Montesa Cota 123/172
When Gordon Farley knocked Sammy Miller off the top of the British Trials Championship in 1970 it concluded Miller’s run of success in the series. Miller had held the title from 1959 on the four-stroke Ariel, before changing the face of motorcycle trials forever when he gave Bultaco the first ever championship win for a foreign machine in 1965 and started the Spanish two-stroke revolution in trials. Farley’s win on the Montesa put the name on everyone’s lips and with it came the sales success. It was no ‘flash in the pan’ for Farley either, as he successfully defended his title in 1971 as Montesa sold their one-thousandth Cota trials machine. With a team of twenty-one fully supported factory riders around the world Montesa were marching forward, and made the decision to launch the first production small-engined trials motorcycle from Spain to reach out to a wider off-road market.
Montesa development rider Pedro Pi had been heavily involved with the success of the Cota 247 model that had been ridden to the British Championship title by Farley, but he also had ideas for both smaller and larger capacity trials motorcycles from Montesa. His first attempt at a machine for younger riders resulted in the production of the Cota 49, which was a scaled down machine aimed at the schoolboy rider. Shortly after this Montesa introduced the Cota 25 but Pedro Pi was more interested in developing a ‘Micro’ trials model, having witnessed the success of these small-capacity machines from Great Britain. A cottage industry of manufacturers had risen from the ashes of the once mighty motorcycle manufacturing industry in Great Britain such as Cotton, Dalesman, DOT, Greeves, Saracen and Sprite to name but a few, using imported small capacity engines ranging from 125cc to 175cc.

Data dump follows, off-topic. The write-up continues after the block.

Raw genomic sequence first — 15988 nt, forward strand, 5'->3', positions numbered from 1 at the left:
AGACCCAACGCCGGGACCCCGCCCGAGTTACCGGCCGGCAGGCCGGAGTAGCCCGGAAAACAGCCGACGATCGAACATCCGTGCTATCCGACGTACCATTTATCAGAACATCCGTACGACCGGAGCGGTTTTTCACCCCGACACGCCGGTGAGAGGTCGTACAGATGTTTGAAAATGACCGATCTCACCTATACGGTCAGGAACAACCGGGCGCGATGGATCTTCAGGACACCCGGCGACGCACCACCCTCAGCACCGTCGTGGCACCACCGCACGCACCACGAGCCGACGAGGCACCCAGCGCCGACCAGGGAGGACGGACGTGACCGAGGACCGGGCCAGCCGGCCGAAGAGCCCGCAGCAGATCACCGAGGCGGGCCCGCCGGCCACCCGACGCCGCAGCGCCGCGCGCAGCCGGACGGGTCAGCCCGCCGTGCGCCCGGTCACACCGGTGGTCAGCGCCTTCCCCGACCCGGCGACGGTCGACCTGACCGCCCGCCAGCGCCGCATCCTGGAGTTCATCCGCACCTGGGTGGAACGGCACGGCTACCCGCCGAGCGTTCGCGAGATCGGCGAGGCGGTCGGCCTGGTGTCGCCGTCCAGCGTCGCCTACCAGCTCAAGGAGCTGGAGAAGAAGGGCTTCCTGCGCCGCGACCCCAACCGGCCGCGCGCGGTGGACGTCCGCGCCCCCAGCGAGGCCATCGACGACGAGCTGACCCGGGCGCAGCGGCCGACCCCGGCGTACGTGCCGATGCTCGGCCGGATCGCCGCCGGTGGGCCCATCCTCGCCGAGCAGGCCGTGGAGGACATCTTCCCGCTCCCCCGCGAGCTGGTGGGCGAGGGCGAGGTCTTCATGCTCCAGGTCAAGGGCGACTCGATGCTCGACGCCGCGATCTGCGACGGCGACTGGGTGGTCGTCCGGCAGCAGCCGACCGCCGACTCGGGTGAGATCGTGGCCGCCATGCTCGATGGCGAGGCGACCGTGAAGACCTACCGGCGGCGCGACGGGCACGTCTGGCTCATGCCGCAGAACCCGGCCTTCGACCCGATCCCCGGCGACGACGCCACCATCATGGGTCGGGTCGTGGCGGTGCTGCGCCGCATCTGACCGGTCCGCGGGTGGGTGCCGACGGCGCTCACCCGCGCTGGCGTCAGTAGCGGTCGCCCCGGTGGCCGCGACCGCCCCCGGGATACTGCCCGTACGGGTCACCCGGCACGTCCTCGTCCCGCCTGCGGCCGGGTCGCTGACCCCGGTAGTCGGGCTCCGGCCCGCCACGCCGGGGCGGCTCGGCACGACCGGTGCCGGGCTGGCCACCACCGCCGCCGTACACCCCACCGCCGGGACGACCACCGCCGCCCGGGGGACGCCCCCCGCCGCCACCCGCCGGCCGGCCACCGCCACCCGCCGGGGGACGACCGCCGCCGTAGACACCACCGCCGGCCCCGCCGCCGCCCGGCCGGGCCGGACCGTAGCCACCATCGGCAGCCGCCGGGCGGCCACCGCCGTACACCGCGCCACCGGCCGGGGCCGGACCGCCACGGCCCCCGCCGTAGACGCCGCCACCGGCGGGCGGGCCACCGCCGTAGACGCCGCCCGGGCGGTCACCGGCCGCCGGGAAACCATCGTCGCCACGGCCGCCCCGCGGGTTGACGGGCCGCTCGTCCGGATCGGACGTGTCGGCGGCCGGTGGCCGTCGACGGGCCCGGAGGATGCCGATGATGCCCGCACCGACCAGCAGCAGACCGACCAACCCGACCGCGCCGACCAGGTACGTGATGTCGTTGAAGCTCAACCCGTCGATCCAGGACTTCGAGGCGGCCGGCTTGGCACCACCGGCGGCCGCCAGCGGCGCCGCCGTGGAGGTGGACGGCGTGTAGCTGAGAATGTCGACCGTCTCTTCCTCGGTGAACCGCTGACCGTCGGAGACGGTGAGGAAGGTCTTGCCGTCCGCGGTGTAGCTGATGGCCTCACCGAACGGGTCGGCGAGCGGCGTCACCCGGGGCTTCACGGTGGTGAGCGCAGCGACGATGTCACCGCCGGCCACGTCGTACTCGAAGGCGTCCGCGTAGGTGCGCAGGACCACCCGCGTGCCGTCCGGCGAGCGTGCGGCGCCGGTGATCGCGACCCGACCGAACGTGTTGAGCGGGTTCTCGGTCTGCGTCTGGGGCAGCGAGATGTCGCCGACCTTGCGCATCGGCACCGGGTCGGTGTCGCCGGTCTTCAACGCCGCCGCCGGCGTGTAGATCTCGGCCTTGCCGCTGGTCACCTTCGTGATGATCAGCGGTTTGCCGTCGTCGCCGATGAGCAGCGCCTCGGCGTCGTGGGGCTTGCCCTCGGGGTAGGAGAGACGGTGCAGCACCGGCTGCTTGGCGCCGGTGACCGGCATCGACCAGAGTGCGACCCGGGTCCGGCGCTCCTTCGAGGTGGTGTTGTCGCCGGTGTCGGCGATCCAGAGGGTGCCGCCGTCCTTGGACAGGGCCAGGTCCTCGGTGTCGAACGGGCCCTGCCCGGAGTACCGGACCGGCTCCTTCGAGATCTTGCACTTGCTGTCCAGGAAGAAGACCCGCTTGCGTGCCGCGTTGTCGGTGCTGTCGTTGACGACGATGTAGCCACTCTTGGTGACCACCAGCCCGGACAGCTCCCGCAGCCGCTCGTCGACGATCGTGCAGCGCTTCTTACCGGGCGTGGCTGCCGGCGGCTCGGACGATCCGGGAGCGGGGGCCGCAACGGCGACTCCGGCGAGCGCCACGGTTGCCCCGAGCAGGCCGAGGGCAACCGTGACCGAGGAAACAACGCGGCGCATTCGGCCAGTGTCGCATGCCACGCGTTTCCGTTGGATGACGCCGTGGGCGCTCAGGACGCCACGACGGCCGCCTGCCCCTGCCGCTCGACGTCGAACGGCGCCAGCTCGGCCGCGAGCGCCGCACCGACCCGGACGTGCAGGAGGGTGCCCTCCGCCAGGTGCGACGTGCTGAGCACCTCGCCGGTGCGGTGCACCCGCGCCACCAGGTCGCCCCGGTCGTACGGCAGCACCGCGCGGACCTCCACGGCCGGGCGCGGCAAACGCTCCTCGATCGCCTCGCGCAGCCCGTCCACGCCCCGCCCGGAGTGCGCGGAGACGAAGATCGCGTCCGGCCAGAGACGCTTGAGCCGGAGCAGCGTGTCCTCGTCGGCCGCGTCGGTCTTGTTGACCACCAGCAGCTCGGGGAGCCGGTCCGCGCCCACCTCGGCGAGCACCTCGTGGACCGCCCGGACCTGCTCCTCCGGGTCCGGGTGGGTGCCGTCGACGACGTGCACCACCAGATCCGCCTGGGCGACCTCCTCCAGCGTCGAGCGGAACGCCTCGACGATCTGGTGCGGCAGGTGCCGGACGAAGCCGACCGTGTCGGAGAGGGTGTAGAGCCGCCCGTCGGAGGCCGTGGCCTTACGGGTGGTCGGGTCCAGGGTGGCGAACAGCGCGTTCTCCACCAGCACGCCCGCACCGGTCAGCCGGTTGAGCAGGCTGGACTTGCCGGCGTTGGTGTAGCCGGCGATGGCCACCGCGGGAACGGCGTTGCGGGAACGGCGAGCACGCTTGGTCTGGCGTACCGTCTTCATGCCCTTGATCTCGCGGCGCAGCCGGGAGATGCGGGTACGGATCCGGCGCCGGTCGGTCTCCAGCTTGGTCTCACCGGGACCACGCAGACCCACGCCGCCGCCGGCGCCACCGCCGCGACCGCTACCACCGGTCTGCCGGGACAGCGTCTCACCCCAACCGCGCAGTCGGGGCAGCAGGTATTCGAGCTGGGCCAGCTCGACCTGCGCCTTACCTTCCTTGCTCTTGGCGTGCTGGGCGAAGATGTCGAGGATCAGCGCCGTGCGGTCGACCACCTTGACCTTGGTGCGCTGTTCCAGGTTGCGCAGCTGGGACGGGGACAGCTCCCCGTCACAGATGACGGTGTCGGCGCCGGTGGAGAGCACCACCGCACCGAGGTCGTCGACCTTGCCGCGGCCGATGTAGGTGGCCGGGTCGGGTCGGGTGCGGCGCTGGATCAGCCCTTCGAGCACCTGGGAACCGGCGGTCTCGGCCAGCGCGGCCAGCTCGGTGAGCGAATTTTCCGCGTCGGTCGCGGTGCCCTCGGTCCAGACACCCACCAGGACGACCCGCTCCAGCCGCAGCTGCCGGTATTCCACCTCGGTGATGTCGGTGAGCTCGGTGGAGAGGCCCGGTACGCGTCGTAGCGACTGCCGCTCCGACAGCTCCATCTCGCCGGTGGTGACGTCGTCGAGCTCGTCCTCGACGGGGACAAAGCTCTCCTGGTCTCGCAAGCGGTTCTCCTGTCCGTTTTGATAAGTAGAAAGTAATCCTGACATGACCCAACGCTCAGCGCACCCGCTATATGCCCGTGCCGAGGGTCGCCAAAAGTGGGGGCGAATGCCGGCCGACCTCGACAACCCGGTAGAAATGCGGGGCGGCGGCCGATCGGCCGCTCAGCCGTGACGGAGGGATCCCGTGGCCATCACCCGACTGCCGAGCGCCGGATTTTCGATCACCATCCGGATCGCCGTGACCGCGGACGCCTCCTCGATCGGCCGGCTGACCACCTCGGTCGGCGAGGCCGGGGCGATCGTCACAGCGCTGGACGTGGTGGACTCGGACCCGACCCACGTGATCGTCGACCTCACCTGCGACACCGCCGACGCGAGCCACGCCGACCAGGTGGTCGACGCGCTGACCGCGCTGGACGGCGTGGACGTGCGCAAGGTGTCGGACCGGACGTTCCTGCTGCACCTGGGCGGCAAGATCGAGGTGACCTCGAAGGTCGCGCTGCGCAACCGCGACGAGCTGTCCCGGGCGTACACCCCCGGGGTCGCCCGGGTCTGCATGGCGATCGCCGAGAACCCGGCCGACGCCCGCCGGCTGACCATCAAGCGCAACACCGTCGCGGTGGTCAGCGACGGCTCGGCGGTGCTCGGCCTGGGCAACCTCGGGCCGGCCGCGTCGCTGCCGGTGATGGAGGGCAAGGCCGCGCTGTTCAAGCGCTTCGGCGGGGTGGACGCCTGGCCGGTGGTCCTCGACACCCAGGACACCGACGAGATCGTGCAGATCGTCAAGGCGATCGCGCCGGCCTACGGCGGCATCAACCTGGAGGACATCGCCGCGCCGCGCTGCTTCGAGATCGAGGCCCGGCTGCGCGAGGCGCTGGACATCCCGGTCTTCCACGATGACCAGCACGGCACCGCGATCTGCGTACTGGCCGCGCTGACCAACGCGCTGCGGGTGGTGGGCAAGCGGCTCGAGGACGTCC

62 With a bore and stroke of 54mm x 54mm the new Cota 123 produced a very usable 13bhp @ 7,000rpm.